Introduction: Prescription 3D Printed Steampunk Goggles
So you want Steam Punk Goggles, but you have a limited budget and impaired vision? You've come to the right place!
This instructable will cover the sourcing of the lenses and hardware, provides you with the designs (and source files) to 3d print your own frames, and has some instructions for assembly!
Here's what you'll need to get started:
- 6 Brass Round Head Machine Screws with Nuts (#8-32 x 1-1/2 in)
- Your Eyesight Prescription
- Access to a 3D Printer or 3D Printing Service (Check out your local MakerSpace! I go to SD Central Library's Innovation lab, which offers free classes and use of the equipment!)
- A screwdriver
- Material (leather, cloth or elastic) for the head strap
- Material (leather, cloth or elastic) for the nose strap
Step 1: Step 1: Procuring Lenses
Buying custom shaped glass for eyesight has become an expensive process. But thanks to Zenni Optical and some easy to disassemble frames, we can correct that problem!
Since Zenni is constantly changing their website, don't be surprised if this link doesn't work. But don't fret. Use their search engine to find Frame #450015.
Follow their online process to purchase the glasses. With standard lenses, the cost comes out to around $15 bucks. You'll be asked to provide your prescription information, but it will not be checked with any optometrist, so no need for official documents.
Step 2: Step 2 (Optional) : Make Adjustments to the 3d Model As Desired
A little personalization can go a long way when it comes to showing off your cool new eye-wear. I've included the source files for models in RSDOC format, OBJ format, and STL format. Feel free to use a tool like DesignSpark Mechanical or Blender to tweak the design to your hearts content. Alternatively, just move on and get straight to printing!
Step 3: Step 3: Print the Parts!
If you're looking to go straight to printing, then you'll want to go ahead and slice the STL files in the STL folder of the 3d_model_goggles.zip file. If you've never performed slicing before, check out this instructable:https://www.instructables.com/id/Into-to-3D-Design-...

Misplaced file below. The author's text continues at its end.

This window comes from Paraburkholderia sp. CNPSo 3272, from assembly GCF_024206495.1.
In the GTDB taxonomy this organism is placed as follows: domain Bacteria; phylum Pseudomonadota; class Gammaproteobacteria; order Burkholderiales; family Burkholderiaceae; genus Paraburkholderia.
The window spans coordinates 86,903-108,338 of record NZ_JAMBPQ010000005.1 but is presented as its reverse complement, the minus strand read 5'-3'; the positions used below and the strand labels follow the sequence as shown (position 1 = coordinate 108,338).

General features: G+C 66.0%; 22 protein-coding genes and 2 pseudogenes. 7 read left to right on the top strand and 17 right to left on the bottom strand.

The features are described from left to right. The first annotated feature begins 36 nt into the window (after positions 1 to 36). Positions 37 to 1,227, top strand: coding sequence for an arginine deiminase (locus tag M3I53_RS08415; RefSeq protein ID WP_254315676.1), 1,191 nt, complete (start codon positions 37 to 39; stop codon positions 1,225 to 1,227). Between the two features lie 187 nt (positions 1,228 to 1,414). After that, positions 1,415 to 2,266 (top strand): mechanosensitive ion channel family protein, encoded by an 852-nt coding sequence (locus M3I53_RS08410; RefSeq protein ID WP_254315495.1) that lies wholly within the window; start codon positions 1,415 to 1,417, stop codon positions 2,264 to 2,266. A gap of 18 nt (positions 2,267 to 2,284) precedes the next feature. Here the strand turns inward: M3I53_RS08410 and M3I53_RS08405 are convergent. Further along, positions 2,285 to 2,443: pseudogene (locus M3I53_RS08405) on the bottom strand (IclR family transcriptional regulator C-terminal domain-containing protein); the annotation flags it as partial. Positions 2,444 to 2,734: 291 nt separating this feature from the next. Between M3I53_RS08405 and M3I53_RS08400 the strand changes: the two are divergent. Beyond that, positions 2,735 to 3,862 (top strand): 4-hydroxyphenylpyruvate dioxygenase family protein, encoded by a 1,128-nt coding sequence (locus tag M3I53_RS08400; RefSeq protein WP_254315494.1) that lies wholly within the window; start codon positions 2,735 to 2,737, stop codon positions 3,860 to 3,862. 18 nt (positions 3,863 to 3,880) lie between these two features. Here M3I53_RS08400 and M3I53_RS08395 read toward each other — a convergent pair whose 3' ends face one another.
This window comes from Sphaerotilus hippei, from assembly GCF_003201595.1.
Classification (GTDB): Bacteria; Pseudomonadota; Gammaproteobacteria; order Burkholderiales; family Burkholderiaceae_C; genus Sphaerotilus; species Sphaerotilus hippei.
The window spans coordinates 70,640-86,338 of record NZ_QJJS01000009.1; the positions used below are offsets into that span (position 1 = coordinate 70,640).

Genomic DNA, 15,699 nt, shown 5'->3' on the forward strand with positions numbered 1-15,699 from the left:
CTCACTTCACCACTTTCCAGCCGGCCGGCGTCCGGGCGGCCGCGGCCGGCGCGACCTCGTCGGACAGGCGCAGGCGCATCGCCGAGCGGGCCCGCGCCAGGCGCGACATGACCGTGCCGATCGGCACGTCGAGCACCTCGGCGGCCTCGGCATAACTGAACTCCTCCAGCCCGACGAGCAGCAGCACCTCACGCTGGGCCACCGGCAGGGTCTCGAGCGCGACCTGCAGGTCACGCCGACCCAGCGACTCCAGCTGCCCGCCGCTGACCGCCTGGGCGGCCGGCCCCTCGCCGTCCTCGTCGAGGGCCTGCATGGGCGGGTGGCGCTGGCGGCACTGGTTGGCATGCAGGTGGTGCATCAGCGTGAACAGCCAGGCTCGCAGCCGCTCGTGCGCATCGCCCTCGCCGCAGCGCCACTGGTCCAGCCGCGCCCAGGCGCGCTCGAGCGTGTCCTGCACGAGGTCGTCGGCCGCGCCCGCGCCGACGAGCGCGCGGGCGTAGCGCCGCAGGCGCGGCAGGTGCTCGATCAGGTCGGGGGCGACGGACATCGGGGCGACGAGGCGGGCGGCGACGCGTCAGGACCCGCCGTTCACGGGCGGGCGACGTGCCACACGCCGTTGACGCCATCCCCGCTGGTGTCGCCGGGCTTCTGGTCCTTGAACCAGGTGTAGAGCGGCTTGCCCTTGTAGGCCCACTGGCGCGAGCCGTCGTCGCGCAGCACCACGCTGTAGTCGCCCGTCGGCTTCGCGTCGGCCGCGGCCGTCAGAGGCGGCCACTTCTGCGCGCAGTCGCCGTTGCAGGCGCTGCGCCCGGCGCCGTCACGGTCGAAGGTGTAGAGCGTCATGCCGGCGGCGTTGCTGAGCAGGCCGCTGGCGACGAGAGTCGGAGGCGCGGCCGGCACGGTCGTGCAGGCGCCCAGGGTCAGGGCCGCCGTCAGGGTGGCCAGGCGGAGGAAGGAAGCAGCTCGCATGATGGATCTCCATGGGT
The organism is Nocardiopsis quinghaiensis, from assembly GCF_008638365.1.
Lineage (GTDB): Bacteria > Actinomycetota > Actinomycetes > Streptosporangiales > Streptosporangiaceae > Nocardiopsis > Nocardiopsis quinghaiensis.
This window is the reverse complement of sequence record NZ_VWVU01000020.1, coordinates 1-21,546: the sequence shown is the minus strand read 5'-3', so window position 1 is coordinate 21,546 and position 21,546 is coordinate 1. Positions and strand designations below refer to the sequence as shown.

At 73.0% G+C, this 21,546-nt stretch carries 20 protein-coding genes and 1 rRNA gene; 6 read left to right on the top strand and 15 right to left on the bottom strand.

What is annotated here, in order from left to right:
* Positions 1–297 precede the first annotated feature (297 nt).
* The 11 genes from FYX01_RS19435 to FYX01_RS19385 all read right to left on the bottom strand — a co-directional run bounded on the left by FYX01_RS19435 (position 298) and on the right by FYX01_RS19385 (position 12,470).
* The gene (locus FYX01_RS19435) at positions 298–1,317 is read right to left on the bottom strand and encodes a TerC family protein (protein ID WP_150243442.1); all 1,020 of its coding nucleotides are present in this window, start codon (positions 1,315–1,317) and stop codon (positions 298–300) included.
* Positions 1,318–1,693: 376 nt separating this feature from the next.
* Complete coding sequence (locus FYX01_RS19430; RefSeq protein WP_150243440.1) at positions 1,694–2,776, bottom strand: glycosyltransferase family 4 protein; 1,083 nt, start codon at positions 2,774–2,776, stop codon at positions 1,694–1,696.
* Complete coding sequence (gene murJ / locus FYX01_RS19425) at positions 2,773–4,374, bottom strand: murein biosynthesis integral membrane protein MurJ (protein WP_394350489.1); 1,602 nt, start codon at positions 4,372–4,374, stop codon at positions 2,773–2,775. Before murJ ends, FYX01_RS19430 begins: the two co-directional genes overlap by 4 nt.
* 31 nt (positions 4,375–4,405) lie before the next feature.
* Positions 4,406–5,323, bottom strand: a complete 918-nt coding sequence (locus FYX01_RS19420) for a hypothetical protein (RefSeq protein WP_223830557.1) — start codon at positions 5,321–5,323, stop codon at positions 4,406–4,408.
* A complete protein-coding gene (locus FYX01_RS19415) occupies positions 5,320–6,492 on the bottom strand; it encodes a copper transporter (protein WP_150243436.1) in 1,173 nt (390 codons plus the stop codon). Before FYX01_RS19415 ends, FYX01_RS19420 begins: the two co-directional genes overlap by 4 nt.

Once sliced, you can follow your normal 3D printing routine to make the parts. You'll want to print the following:
- 1x goggles_body_left
- 1x goggles_body_right
- 2x goggles_ring
Once printed, you should have the parts you need, as shown in the photo (sorry for the blur).
Step 4: Step 4: Select Your Screws
Depending on the color scheme you're going for, you may want to pick up a different material (steel, for instance) for your screw. I recommend buying Everbilt Round Head Brass #8-32 x 1-1/2 inch machine screws. You can get a 4-pack of the screws Home Depot. If you decide to check out other screws for the implementation, keep to the same sizing.
Step 5: Step 5: Size Your Screws
Obviously nobody wants long screws jabbing into their face, so you'll want to cut them down to size. You can use metal cutters or a strong pair of bolt cutter to work your way through them.
- Insert each screw
- Use a permanent marker to note the length that protrudes from the face-side of the goggles.
- Remove each screw
- Cut the screws slightly SHORTER than your marking
Step 6: Step 6: Remove the Lenses
Optional: Before removing the lenses, use a dry erase marker to note the orientation of the lenses. This will make correct orientation of the lenses easier during assembly.
Using a Glasses Repair Kit screwdriver, remove the screws on either side of the frames, as indicated in the photo.
Be sure to handle the lenses using a lens cleaning cloth or similar to prevent scratching of the glass.
Feel free to toss the frames -- You won't be needing them again for this project. Alternatively, hang on to them for use in a Harry Potter costume!
Step 7: Step 7: Assembly
It's time to put things together. Be sure to orient your ring and your goggle body so that the lens will sit pinched between the two.
- Assemble ring, lens, and body
- Hold to eye to ensure the lens is the correct one for the correct eye (if different prescription per eye)
- Hold to eye to align rotation of the lens (if you have an astigmatism or similar). You'll know you've oriented it correctly when the world looks nice and clear ;)
- Insert the screws, and tighten till the lens does not rotate freely. If after tightening the screws the lens still rotates freely, use a little duct tape along the inside of the assembly to add some friction points
Step 8: Step 8: Insert Your Nose Strap Material
Cut any flexible material into a strip about an inch long and pass it through both eyelets of the nose section of the goggles. Loop the material back over itself, pinch down, and hold goggles to face to size your loop so that the two sections of the goggle rest at a comfortable distance. Once sized, super glue the loop at the point where the material overlaps.
Step 9: Step 9: the Band
Pass a flexible material (I used elastic band from an old pair of suspenders and kept the length adjustment mechanism in case I wanted to tighten/loosen the length on the fly) through the larger eyelets of the goggles, making a band which will sit across the back of your head. Sizing works the same as it did with the nose piece -- Apply to head, adjust, apply again till fit is good.
After you're happy with the fit of the strap/band, super glue or sew the loop.
Step 10: Step 10 - Wear With Style!!
Go on, put em on! Congrats on making your own set of Prescription Lens 3D Printed Steam Punk Goggles!
rickjdev made it!